In this section you will see how a new view of faith as a connection to others leads to a commitment to antiracism. It isn’t enough to simply be non-racist because that is a simple view of how all people are connected to each other. Until we truly connect, begin to examine our own unconscious bias, seek to understand the experience of those that have been oppressed, and begin to develop empathy for that experience, we will over look perhaps the most important issue of our time: becoming antiracist. This means taking action to undo the systemic nature of it.

Part 3 – Faith and Gay Rights: Love is Love Regardless

As I reconstructed a new view of faith as a connection to the people around, my understanding and view of gay rights also underwent a shift….and monumental shift. No longer could I stand in judgment of those with a different sexual orientation that me. How could I stand in judgment of a person struggling with gender identity? In fact, what gave me the right to judge anyone? My goal has become to love everyone, regardless…love it love.

Part 4 – How Evangelical Ideology Threatens the Culture

You notice I call it “evangelical ideology.” I’m not condemning anyone’s theology or their beliefs. But so much of what is considered evangelical belief has been conflated with nationalism and political beliefs, it has not only threatened our culture, but is destroying the religion of Christianity itself. Anytime politics becomes conflated with religion, it is the religion, and any true spirituality that is embedded in it, that is diluted, and ultimately destroyed. This section deals with issues such as the politicization of Christianity, how end-time beliefs are a danger to the nation, and toxic beliefs of Christian Nationalism that include toxic masculinity, the embrace of violent gun culture, and the blurring of distinctions between demonic forces and reality.

Part 5 – Other Deconstruction Heresies

This section is just what it says. Having left the evangelical faith behind, I’ve changed my view on many topics that would now cause me to be labeled a “heretic.” I accept that and consider that I am in good company with some great people, including Jesus of Nazareth. But specifically this section addresses issues such as abortion and the so-called pro-life movement, humanism and the teachings of Jesus, and the tribalism of evangelical Christianity. I think you’ll either gasp at what you read, or nod your head in approval…there probably won’t be very much in-between.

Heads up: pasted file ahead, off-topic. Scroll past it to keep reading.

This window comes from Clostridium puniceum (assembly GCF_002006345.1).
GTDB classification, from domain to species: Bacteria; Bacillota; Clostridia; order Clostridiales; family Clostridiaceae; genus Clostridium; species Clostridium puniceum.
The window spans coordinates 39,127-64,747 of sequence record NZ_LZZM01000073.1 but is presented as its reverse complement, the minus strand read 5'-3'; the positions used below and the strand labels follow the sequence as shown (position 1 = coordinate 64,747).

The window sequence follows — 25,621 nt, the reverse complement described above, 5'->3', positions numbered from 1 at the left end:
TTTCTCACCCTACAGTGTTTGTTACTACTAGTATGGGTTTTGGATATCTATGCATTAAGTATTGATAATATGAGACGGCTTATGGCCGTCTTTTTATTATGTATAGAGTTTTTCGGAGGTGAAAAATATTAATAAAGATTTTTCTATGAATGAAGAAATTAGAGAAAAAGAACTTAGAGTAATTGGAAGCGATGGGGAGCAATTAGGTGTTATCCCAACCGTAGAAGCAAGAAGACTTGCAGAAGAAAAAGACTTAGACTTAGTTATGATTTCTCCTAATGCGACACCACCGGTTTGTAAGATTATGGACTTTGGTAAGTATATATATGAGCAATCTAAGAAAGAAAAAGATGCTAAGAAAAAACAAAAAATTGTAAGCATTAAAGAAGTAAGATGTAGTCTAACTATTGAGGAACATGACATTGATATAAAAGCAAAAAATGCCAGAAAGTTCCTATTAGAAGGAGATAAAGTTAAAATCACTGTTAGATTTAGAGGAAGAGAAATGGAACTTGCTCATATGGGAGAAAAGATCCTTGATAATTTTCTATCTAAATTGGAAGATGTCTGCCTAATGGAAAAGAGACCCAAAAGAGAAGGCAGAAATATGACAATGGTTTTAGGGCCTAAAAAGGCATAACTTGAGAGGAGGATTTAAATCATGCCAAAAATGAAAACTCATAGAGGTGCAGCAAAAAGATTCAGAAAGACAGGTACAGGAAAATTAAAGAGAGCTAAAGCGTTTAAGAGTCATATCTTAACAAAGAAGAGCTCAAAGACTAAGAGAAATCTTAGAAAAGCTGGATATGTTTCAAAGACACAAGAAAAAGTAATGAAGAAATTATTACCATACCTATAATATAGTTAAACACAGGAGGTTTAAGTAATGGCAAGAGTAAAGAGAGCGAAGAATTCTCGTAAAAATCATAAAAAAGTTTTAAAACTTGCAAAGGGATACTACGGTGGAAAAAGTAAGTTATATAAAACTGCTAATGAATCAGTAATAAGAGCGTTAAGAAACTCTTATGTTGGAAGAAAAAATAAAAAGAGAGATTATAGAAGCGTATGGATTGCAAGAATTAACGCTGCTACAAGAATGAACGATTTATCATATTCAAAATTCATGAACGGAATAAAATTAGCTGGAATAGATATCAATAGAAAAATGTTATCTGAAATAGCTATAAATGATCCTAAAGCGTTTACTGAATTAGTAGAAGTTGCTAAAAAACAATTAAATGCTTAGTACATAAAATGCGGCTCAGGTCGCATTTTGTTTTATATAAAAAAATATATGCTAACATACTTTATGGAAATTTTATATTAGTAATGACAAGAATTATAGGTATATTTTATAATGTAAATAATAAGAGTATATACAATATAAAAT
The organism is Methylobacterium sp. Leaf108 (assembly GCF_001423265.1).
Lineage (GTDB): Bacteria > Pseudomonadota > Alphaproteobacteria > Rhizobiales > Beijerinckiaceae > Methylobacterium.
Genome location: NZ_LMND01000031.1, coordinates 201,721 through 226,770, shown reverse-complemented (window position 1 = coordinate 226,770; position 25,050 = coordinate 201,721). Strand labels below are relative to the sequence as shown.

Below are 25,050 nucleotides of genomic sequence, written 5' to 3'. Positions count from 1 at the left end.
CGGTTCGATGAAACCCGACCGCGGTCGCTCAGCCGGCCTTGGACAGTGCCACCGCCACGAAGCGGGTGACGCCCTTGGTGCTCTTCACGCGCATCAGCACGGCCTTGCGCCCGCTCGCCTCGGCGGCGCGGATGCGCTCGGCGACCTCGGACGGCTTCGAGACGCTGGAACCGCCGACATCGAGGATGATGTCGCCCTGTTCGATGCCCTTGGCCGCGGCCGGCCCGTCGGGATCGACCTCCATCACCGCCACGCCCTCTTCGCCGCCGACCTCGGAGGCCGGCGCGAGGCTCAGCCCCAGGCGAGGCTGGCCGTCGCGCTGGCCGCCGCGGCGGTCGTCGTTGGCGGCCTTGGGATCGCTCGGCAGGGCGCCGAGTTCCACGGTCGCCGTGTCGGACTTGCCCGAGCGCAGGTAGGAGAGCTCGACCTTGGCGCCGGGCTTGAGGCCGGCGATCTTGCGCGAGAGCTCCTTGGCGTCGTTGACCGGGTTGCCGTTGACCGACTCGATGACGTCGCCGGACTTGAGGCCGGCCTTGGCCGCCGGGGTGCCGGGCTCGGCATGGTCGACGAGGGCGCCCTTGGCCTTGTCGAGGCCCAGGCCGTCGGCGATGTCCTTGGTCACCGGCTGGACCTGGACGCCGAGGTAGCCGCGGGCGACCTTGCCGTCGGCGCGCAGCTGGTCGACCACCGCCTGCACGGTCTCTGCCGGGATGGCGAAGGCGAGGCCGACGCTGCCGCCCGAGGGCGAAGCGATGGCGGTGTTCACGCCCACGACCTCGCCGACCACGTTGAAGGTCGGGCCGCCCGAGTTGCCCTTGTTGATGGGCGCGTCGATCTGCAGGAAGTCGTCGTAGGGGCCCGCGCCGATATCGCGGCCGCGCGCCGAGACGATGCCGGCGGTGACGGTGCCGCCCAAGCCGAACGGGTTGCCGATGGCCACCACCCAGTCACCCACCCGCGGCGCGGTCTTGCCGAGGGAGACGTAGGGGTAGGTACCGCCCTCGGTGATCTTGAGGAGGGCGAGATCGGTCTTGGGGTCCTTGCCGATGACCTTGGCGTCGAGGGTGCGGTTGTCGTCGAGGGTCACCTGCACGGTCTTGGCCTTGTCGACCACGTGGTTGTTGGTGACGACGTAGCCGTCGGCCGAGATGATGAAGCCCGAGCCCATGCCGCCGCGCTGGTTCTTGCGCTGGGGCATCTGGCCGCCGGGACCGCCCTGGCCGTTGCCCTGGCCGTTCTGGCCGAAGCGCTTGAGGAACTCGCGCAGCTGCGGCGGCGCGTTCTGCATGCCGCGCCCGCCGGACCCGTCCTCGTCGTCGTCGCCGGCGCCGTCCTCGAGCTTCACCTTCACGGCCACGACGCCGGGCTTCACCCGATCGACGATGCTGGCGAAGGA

My friends at Quior Publishing helped me to get this book out. With their help and guidance my book has become a reality. I want to thank especially Matthew Distefano, who ended up editing the book and formatting it; Keith Giles who has given me great advice on how to market this sort of thing; Rafael Polendo who helped with the design, and Glenn Siepert who is a genius at social media marketing. I really appreciate their help and support.

There are so many friends that are part of my story who will identify with the message I give in the book, “Confessions of a Recovering Evangelical.” I hope you might decide to join me on this never-ending journey of spiritual growth. It is so rewarding.

In 1966, Daniel went "forward" at a Billy Graham Crusade to give his life to Christ, and 40 years later, in 2005, he walked away from it. Like millions that are now leaving the traditional church behind, Daniel has made that break and has written his own memoir about the experience. He was a Christian School teacher for 2 decades and much of his story centers around the "hot-house" environment of those private institutions. As an educator, speaker, writer and historian, Daniel continues today to encourage others to find their faith, embrace doubt, ask hard questions, and find their own spiritual path. Confessions of a Recovering Evangelical highlights this journey in an intimate and personal way that creates that safe place for others to learn, grieve, grow, and emerge into a new, more authentic faith. It is a compassionate, but no-holds barred, conversation about how the Evangelical and Christian Nationalist movement in the U.S. threatens our culture and democracy. It is hopeful, joyful, but also straight-forward in identifying how Evangelical belief and practices harm individuals and society. But ultimately, Confessions of a Recovering Evangelical provides a vision for moving on to a more humanistic and spiritual way of being. You can read more about the author here.